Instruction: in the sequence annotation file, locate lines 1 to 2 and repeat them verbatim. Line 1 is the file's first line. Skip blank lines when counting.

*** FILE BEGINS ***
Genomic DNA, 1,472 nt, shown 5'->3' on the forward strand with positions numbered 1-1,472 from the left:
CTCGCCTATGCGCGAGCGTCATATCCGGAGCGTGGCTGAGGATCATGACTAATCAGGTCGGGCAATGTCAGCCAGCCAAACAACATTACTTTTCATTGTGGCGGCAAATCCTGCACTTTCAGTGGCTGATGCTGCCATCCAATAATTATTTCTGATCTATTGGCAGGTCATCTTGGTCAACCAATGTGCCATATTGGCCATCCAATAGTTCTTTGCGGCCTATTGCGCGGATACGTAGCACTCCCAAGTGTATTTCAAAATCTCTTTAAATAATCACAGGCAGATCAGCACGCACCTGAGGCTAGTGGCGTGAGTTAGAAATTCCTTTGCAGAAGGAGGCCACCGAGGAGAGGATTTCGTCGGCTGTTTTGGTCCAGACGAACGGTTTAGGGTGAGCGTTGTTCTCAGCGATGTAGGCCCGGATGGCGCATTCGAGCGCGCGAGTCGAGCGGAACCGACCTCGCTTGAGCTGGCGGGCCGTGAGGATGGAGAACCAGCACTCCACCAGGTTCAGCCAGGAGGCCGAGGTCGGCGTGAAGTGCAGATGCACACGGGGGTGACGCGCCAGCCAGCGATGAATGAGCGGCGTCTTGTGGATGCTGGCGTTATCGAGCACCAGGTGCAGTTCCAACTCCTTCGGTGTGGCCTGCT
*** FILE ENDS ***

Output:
Genomic DNA, 1,472 nt, shown 5'->3' on the forward strand with positions numbered 1-1,472 from the left:
CTCGCCTATGCGCGAGCGTCATATCCGGAGCGTGGCTGAGGATCATGACTAATCAGGTCGGGCAATGTCAGCCAGCCAAACAACATTACTTTTCATTGTGGCGGCAAATCCTGCACTTTCAGTGGCTGATGCTGCCATCCAATAATTATTTCTGATCTATTGGCAGGTCATCTTGGTCAACCAATGTGCCATATTGGCCATCCAATAGTTCTTTGCGGCCTATTGCGCGGATACGTAGCACTCCCAAGTGTATTTCAAAATCTCTTTAAATAATCACAGGCAGATCAGCACGCACCTGAGGCTAGTGGCGTGAGTTAGAAATTCCTTTGCAGAAGGAGGCCACCGAGGAGAGGATTTCGTCGGCTGTTTTGGTCCAGACGAACGGTTTAGGGTGAGCGTTGTTCTCAGCGATGTAGGCCCGGATGGCGCATTCGAGCGCGCGAGTCGAGCGGAACCGACCTCGCTTGAGCTGGCGGGCCGTGAGGATGGAGAACCAGCACTCCACCAGGTTCAGCCAGGAGGCCGAGGTCGGCGTGAAGTGCAGATGCACACGGGGGTGACGCGCCAGCCAGCGATGAATGAGCGGCGTCTTGTGGATGCTGGCGTTATCGAGCACCAGGTGCAGTTCCAACTCCTTCGGTGTGGCCTGCT